War on Women – Wonderful Hell (Bridge Nine Records, 2020)

“War On Women is a co-ed, feminist hardcore punk band from Baltimore, Maryland, formed in 2010. Song topics have covered abortion rights, access to contraception, rape and online misogyny”. So who better to review it that a balding bloke hitting the stride of middle age who spent a decade in an Oi! band. I have been a regular visitor to Baltimore though, so there’s some common ground to start on…

This is the sort of description that sees the knuckle-draggers getting all upset and running for their own safe spaces in the darkest corners of their Facebook groups, which is always a good thing. It makes them uncomfortable and often lets you see peoples’ true colours. If you honestly don’t believe politics has a place in punk rock I have no idea what you thought you were getting into.

I wasn’t overly familiar with the band, so I found an interview on Revolver and discovered that they also put their money where there mouths are and do a lot of activist work. Front person Shawna Potter goes on to talk about being raised by her mother and grandmother and their influence on her politics. It’s a pretty interesting read.

War on Women at Temple of Boom, Leeds: photo cred – Suzy Harrison

Anyway, suffice to say politically speaking they seem to be the real deal and they aren’t just trying to say the right things… but does it rock? That’s what we are here to find out. The answer is yes it does, but it might even be slightly too rock. The style is a pretty well-trodden style of melodic hardcore. The vocals go from vitriolic to pretty poppy, and at times they remind me a little bit of mid-era AFI. The songs are all as politically charged as you’d expect, the anger is real, but… the production is so slick you lose a bit of that. It actually also touches on a more metal sound in places.

It’s quite difficult to get my head round if I’m honest. I was really hoping to be into it, but in at the end it all goes a bit Evanescence. I really liked the angry stuff, but it was a little bit too produced and a little too slick. I think if this had just been a bunch of dudes it would have been pretty forgettable, but the conviction in which the lyrics as delivered brings it back from that brink.

There’s a lot of talk about safe spaces, and that’s something the band have addressed on the Warped Tour in years gone by. I have to admit to pulling a face over the years at the mention of such things, but then I’ve never been singled out and felt threatened at a gig. I haven’t experienced that. I always liked the idea of punk being a bit dangerous, but then if you take a step back is that any different to a kid playing soldiers or other such macho ego-boosting?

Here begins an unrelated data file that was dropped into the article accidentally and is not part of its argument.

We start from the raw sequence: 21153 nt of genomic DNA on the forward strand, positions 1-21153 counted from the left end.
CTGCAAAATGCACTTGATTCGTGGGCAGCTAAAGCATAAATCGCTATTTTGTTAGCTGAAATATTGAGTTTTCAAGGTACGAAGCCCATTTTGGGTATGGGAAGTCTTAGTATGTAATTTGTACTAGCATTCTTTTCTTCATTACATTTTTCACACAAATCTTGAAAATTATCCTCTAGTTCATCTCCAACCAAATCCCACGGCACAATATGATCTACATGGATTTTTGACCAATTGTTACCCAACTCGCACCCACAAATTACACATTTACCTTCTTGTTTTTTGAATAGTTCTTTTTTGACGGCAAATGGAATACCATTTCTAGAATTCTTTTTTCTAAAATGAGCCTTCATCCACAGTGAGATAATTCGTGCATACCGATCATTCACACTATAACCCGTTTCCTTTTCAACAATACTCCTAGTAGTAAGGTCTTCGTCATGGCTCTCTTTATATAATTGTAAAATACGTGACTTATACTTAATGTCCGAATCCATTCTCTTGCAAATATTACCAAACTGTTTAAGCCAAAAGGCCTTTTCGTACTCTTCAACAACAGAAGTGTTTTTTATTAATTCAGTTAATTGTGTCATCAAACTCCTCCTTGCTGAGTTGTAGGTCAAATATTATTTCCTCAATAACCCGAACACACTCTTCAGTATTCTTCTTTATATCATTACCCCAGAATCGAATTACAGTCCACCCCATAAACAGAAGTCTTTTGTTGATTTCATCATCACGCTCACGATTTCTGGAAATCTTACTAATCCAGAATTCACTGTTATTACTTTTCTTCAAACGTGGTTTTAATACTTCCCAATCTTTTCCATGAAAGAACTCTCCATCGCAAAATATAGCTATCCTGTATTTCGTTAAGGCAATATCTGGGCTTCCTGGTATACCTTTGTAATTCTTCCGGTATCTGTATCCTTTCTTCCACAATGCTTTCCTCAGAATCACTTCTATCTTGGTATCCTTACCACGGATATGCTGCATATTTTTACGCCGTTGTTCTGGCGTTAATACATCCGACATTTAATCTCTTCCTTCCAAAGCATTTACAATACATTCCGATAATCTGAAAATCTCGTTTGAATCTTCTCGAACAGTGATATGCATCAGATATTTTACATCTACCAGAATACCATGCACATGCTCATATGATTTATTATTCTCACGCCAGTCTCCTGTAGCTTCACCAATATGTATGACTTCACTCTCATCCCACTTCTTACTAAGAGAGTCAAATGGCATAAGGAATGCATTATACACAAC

The truth is as much as I joked about it at the start, I am one of the people who needs to hear this message. I like to think I’m pretty progressive and I’ve always been pretty liberal politically, but is that really enough?

As my own daughter grows up I want her to experience excitement and adventure. I want her to overcome her fears and have new experiences and I want her to have a sense of achievement in all of that. She should be able to do all that without the additional pressures heaped on by guys that get all out of shape when they hear the word ‘no’ or a woman dares to call them on their shit. I guess I’m a work in progress.

Anyway, good art should provoke thought and that’s what this record has done, for me in any case. From an aesthetic point of view I think it would be better if it were a little rougher round the edges and really let the vitriol flow; and if it maybe lost a bit of that metal influence too that wouldn’t hurt. The music doesn’t quite live up to the importance of the message, so for that reason, it’s 7/10 from me.

Leave a Reply

Your email address will not be published.

This site uses Akismet to reduce spam. Learn how your comment data is processed.